The Egyptian hieroglyph for city was a cross (see fig. 508), which gives an indication of city quarters in general. It can be assumed that the ‘open’ four-division (of the cross) was the basic point of reference with regards to a city (associated with a Second Quadrant setting). However, the Egyptians did not seem to be concerned with the actual space within the individual areas. The need for security sometimes urged a town to be ‘closed’ by a wall – and enter the sphere of the square/rectangular cities (in a Third Quadrant setting). The grid-type was only used under special circumstances when social and/or political motives promoted a consciously planned urbanization (in a Fourth Quadrant setting).
The workers’ quarters near the pyramids of Gizeh (pyramid of Menkaure) can be regarded as one of the first ‘rectangular urbanization’ in Egypt, dating from the Old Kingdom (2686 – 2160 BC). Much younger – from the New Kingdom (16th to the 11th century BC) – are the quarters (town) of Deir El-Medina near Thebes, where skilled craftsmen (and their families) lived. They cut out the tombs in the Valley of the Kings (and Queens) and constructed the temples in nearby Luxor and Karnak.
The city of Hotepsenusret (or Kahun) was founded by Senusret II (Khakheperre; or in Greek: Sesostris II). The rectangular, grid-type city measured 350 by 400 meters (fig. 582). Sesostris II was the fourth pharaoh of the Twelfth Dynasty (of the Middle Kingdom). He ruled from 1897 – 1878 BC. There were no wars or military campaigns during his reign, and he directed his efforts to economic projects like the cultivation of the Fayoum (oasis). The irrigation scheme included the building of dykes and the digging of canals to connect the Fayoum with the waterway of Bahr Yusef.
Fig. 582 – The city of Hotepsenusret (Kahun) was founded by pharaoh Senusret II (Twelfth Dynasty; Middle Kingdom) in the Fayoum and laid out in approximately straight lines. The main street was nine meters wide, while the streets in the residential district measured about one and a half meter.
The workers’ quarters were situated in the western part of the city, with the cul-de-sac streets. Traces of a temple are found in the southwestern corner. A wall, running north-south divided the workers’ area from more spacious living quarters of the higher classes, while the main palace was situated in the southeastern corner.
The (Egyptian) Labyrinth, although not a city, had a strict orthogonal layout (see fig. 47). The complex was also situated in the Fayoum and built by Amenemhet III (1817 – 1772 BC; Middle Kingdom) as part of the pyramid of Hawara. There were, according to Herodotus (in the fifth century BC), three thousand rooms. He described that ‘the roof of every chamber, courtyard and gallery is, like the walls, of stone. The walls are covered with carved figures, and each court is exquisitely built of white marble and surrounded by a colonnade’.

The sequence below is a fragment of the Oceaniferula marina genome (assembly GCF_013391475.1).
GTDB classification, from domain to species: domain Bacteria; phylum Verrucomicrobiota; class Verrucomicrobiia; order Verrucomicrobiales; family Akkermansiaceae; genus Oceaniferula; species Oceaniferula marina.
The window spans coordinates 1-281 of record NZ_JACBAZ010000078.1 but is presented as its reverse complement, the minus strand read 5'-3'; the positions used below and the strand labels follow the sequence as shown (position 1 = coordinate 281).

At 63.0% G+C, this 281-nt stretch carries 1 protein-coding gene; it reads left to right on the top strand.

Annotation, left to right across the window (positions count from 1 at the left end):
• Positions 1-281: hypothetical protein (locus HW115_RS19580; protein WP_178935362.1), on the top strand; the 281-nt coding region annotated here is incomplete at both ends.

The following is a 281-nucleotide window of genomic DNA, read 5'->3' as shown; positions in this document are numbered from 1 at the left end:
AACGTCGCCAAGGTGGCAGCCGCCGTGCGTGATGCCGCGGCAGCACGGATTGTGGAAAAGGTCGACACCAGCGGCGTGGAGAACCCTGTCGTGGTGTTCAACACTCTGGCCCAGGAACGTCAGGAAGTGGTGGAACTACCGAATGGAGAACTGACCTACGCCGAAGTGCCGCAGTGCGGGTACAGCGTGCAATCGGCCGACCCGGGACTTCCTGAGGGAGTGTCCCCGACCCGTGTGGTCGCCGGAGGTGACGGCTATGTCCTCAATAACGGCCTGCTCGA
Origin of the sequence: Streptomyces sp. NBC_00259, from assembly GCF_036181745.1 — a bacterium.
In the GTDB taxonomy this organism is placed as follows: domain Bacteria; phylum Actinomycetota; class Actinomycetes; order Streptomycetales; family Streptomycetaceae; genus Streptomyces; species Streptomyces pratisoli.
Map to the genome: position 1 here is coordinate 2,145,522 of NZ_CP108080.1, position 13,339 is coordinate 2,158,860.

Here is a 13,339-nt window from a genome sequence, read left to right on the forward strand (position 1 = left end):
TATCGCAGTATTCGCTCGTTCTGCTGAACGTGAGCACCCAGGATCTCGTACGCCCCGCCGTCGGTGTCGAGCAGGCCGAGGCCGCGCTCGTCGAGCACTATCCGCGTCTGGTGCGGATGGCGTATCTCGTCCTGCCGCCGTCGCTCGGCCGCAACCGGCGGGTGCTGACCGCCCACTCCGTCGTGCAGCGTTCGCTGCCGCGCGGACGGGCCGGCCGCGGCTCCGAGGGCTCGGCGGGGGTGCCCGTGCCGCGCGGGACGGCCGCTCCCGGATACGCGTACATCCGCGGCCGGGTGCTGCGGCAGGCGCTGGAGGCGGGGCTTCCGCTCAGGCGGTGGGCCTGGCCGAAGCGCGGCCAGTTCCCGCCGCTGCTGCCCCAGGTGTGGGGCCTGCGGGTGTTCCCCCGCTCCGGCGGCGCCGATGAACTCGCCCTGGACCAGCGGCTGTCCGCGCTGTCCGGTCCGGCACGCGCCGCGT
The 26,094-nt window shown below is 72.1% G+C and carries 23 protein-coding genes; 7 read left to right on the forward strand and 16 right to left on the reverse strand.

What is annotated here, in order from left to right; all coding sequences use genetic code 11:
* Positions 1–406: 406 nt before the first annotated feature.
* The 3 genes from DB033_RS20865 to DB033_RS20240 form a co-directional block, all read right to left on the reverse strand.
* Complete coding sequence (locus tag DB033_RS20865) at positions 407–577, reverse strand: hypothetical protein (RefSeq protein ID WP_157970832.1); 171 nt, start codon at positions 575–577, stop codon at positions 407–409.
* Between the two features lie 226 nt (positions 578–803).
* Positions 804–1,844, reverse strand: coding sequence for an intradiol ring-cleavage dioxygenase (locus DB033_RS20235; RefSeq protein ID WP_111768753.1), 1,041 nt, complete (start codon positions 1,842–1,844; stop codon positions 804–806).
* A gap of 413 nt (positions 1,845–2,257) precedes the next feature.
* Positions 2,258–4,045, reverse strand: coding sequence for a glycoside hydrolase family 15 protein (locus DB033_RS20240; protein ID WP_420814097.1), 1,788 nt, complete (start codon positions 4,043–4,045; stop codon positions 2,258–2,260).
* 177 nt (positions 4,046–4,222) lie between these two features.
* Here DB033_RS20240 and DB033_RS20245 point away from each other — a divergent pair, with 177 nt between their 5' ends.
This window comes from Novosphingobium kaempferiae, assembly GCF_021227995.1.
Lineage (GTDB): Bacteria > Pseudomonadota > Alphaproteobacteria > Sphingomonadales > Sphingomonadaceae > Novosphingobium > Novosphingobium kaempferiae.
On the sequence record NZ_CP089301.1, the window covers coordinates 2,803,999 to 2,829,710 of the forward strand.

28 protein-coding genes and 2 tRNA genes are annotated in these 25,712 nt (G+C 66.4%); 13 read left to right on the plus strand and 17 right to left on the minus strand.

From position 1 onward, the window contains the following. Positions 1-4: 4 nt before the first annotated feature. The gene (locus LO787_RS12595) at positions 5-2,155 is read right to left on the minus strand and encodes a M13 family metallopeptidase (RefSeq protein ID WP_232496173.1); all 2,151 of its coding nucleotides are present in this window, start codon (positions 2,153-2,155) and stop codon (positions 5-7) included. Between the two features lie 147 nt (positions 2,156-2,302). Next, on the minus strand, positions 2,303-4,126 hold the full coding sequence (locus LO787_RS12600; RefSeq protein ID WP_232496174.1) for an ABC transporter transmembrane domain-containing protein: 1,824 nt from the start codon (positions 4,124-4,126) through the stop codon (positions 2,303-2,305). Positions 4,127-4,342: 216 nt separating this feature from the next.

Another example of an Egyptian grid-type of ‘city’ was the workers’ village in the capital of Akhetaten (The Horizon of the Aten; also known as Amarna), created in the New Kingdom by the heretic pharaoh Akhenaten (fig. 583). The pattern resembles that of the Labyrinth and is more grid-like than the plans of Kahun and Deir El-Medina.
Fig. 583 – The workers’ settlement in the city of Akhetaten (Amarna) had a grid pattern, which differed widely from the spacious and ‘empty’ design of the central city of Amarna itself. The city was created by pharaoh Achnaten in the New Kingdom, who tried to introduce a monotheistic worship of Aten. The period of his reign is called the Amarna period (Late Eighteenth Dynasty, c. 1353 BC) and marks a particular psychological crisis within the Egyptian cultural history.
It is an interesting (quadralectic) exercise to position the various traces of orthogonal and grid quarters (cities) on the CF-graph of the Egyptian cultural history (as earlier given in fig. 58) (fig. 584). This universal graph gives the relation between an observer (the writer) and – in this case – the historic existence of Egypt’s civilization. The (CF) values are an expression of the distance between these two entities in terms of visibility (and associated understanding). Higher values indicate an alienation (contrast), while lower values are a measure of the approach (congruence).
Fig. 584 – This CF-graph of the Egyptian cultural period gives the position of some orthogonal/grid towns in Egypt’s classical history.
One of the conclusions can be, that this type of city plan is clustered around highlights in the architectonic history of Egypt. The first marker point is situated at the building of the great pyramids in Gizeh – in a relative short period of less than hundred years. This gigantic task must have been a well-organized exercise including the housing of its workers. The low CF-values (CF = 6) in the Second Quadrant are known on the CF-graph as the First Major Approach (FMA).
The second marker point is in the Middle Kingdom with the city of Kahun and the regular pattern of the original Labyrinth (both in the Fayoum) as points of attention. They are situated on the CF-graph around the Pivotal Point (PP; CF = 10), the middle of the Third Quadrant. The third marker is in the New Kingdom, with Deir El Medina and Amarna’s workers village as representatives of Egyptian urban grid developments.
The positions on the CF-graph point to extensive building activities under a directive government and the occurrence of grid-type of living quarters. Further comparisons with other cultural units might reveal a degree of analogy in this matter and can lead to a more general characterization of these areas on the CF-graph.